Court places are made next to the treble, and the line crosses the treble’s path. This over and under relationship occurs in many other situations, where a bell ‘runs through’ a pair of places, eg in Cambridge and Yorkshire places (see below).
 


Interestingnnamed workFigure 15.2-6 - Work with interesting names

Some sorts of work acquire names by visual association. There are many variations. Here are three common ones.
 


Stedman workFigure 15.2-7 - Work found in Stedman 

Stedman is very different from most other common methods, but because of its popularity the forms of work within it have acquired names that are widely known. These names are sometimes used where similar work occurs in other methods.
  


Complex placesFigure 15.2-8 - More complex sets of places

Surprise methods give rise to many named pieces of work. Here are three of the more common (thick lines) with samples of the work that complements them (thin lines).
 


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15.3 Setting out compositions

Several different schemes are used to record compositions . Some are more suited to shorter touches  and some are better for long ones. Examples can be seen in The Ringing World  Diary and other ringing publications.

Call/plain each leadFigure 15.3-1 - Listing the calls (or absence of them) for each lead

P,S or B indicates whether each lead is plain, has a bob or has a single. The grouping is a reminder of the repetitive structure of the calling.
 


Each lead headFigure 15.3-2 - Writing out each lead head 

Each lead head  is written out. Those with calls are marked, – (dash) for bob and S for single. (The final lead head is not rounds, since touches with an odd number of rows  come round at hand stroke the preceding row. The lead head is then the first row after rounds.)


Lead heads with callsFigure 15.3-3 - Only writing those with a call

Only those leads where there is a call are shown. The numbers on the right indicate how many leads there are between successive calls.
 


Six numbers of calls (Caters)Six numbers of calls (Triples)Figure 15.3-4 - Writing the number of the sixes  in which calls are made.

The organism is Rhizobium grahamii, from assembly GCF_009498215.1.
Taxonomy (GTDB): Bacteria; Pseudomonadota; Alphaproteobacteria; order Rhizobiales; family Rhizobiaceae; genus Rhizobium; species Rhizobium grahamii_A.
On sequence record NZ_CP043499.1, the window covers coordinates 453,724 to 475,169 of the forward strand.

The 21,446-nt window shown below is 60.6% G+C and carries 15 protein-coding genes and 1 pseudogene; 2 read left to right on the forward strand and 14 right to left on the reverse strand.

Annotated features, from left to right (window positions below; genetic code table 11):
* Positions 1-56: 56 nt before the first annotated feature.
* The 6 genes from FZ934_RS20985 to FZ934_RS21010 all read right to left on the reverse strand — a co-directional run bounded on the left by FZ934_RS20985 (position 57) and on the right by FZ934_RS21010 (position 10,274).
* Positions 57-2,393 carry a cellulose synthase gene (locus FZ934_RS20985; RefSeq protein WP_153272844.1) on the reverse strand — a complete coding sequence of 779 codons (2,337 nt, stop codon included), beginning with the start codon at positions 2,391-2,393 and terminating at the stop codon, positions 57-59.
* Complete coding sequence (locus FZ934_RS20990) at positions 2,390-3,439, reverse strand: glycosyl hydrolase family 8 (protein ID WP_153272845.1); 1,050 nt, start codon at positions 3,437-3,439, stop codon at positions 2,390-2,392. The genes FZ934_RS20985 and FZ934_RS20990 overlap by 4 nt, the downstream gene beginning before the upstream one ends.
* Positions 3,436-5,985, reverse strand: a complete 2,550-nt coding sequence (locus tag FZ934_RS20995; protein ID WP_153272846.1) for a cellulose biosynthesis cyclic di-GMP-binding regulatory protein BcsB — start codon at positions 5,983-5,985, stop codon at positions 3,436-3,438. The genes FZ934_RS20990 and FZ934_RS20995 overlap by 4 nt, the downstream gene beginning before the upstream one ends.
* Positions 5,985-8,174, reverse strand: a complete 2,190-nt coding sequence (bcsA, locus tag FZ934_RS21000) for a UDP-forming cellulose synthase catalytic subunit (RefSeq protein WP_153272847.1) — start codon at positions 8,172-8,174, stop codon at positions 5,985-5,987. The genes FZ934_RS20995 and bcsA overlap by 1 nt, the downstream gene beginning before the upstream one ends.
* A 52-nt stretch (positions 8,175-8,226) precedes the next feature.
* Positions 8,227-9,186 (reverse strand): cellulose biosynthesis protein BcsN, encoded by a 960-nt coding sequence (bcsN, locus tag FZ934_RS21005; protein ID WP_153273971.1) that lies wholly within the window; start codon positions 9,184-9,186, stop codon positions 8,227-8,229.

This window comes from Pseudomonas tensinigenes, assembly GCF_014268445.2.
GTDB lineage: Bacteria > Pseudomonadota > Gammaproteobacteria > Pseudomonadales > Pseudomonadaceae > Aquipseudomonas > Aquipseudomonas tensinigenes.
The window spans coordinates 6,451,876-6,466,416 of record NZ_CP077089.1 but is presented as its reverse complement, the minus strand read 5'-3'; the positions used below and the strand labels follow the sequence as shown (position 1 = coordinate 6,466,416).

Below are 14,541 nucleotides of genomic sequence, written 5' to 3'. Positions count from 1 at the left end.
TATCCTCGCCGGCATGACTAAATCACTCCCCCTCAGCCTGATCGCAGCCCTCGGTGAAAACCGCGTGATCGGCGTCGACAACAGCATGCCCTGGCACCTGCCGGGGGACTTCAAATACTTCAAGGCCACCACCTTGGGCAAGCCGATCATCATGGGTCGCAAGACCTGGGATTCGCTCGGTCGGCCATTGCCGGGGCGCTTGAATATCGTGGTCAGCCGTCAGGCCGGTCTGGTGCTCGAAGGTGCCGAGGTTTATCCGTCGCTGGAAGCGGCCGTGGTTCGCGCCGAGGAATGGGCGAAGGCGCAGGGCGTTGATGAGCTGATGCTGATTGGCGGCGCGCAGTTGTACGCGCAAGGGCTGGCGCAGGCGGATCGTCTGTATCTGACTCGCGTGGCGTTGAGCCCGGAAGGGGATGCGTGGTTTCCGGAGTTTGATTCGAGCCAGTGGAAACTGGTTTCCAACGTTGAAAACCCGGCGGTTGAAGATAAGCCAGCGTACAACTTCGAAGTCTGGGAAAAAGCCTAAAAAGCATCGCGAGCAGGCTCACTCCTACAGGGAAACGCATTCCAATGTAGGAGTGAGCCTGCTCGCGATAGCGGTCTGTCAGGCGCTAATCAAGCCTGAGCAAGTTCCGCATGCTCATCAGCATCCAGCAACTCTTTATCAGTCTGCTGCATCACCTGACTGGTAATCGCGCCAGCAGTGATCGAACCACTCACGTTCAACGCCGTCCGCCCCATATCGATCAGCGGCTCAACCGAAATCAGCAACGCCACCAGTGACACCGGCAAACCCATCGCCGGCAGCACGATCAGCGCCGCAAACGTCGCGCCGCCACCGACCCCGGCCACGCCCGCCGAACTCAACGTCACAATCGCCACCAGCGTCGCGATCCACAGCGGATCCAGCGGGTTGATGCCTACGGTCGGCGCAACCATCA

Each number represents the number of a six at which there is a call. A bob is assumed unless the number is prefixed with an S.
 


Course-position grid (Bob Major)Figure 15.3-5 - Setting out a grid of courses and calling positions

Each line represents a course and each calling position used has a column. Calls are shown where they occur in each course. The lead heads are written out as before. Numbers are used for calls in positions where the lead repeats allowing multiple calls (B & I).
 

Course-position grid (Stedman)The second example is a twin-bob  composition. Each (twin) calling position has a column.

Some times 'five part' is abbreviated to 'x5'. Traditionally it would have said '4 times repeated'. While this is perfectly correct it is more confusing and most people have been tripped up by it at some time.
 


Course-position grid with coursing ordersFigure 15.3-6 - As above but with the coursing orders

The calls are set out as in the previous example, but instead of the course heads, coursing orders are shown in the right hand columns. There is a column for each calling position, but by convention, they are only shown where they change, ie where there is a call.
 


Clock face tapping15.4 Clock face tapping

Figure 15.4

The relationship between the coursing orders and individual rows lends itself to a mechanistic procedure to enable someone to tap out the rows of a plain hunt. Learning the pattern below would be much easier for most people than remembering all the rows or transposing them mentally as they go along.